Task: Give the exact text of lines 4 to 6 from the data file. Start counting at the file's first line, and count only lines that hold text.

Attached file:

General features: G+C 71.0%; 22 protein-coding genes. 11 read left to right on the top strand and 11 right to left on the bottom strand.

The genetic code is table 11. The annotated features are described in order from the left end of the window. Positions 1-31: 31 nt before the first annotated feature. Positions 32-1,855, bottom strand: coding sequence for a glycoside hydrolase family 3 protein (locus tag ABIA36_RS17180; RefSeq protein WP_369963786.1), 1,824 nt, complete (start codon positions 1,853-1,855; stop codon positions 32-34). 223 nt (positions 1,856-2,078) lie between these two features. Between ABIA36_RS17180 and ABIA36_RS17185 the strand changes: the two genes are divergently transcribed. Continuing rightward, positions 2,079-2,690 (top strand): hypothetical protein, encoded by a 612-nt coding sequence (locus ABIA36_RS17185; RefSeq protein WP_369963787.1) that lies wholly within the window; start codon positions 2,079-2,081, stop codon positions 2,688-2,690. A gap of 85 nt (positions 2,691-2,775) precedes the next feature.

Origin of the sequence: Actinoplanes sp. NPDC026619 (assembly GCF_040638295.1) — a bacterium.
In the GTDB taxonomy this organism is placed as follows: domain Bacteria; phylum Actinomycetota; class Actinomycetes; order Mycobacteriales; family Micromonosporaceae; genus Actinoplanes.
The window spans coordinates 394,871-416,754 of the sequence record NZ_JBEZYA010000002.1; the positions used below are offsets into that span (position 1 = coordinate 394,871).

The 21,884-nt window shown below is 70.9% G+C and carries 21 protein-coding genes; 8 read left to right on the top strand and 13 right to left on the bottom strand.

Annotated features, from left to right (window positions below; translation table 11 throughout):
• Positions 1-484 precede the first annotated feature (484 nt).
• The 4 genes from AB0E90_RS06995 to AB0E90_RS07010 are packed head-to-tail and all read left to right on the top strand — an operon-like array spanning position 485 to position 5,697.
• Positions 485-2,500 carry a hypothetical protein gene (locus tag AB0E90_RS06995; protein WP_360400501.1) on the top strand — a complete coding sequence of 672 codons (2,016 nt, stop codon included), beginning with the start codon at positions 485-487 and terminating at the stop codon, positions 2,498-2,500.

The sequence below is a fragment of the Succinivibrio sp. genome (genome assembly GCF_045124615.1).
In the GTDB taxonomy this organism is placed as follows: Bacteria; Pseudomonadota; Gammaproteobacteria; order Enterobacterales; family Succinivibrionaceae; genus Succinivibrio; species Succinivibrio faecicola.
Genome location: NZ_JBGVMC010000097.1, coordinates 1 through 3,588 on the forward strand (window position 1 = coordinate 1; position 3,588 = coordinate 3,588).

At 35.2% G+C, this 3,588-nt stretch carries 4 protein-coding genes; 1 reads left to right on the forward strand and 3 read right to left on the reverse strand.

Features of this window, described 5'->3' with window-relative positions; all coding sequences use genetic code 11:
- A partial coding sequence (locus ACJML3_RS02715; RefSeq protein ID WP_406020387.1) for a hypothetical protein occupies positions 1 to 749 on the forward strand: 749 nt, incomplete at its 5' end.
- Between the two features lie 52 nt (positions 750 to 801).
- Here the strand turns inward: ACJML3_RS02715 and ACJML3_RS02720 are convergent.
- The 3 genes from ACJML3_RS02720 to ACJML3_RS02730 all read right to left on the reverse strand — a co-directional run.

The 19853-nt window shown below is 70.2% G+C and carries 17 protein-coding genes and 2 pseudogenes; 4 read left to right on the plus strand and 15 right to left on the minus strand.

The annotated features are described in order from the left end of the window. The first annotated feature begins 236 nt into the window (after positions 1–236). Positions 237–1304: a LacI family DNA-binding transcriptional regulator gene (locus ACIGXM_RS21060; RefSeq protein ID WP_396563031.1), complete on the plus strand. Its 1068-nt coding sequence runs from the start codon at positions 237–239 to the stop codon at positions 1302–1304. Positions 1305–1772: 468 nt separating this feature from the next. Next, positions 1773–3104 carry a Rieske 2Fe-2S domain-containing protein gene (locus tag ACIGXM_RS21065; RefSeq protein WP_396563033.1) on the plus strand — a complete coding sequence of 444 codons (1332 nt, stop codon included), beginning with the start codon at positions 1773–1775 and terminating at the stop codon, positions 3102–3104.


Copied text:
In the GTDB taxonomy this organism is placed as follows: domain Bacteria; phylum Actinomycetota; class Actinomycetes; order Mycobacteriales; family Micromonosporaceae; genus Actinoplanes.
The window spans coordinates 394,871-416,754 of the sequence record NZ_JBEZYA010000002.1; the positions used below are offsets into that span (position 1 = coordinate 394,871).

The 21,884-nt window shown below is 70.9% G+C and carries 21 protein-coding genes; 8 read left to right on the top strand and 13 right to left on the bottom strand.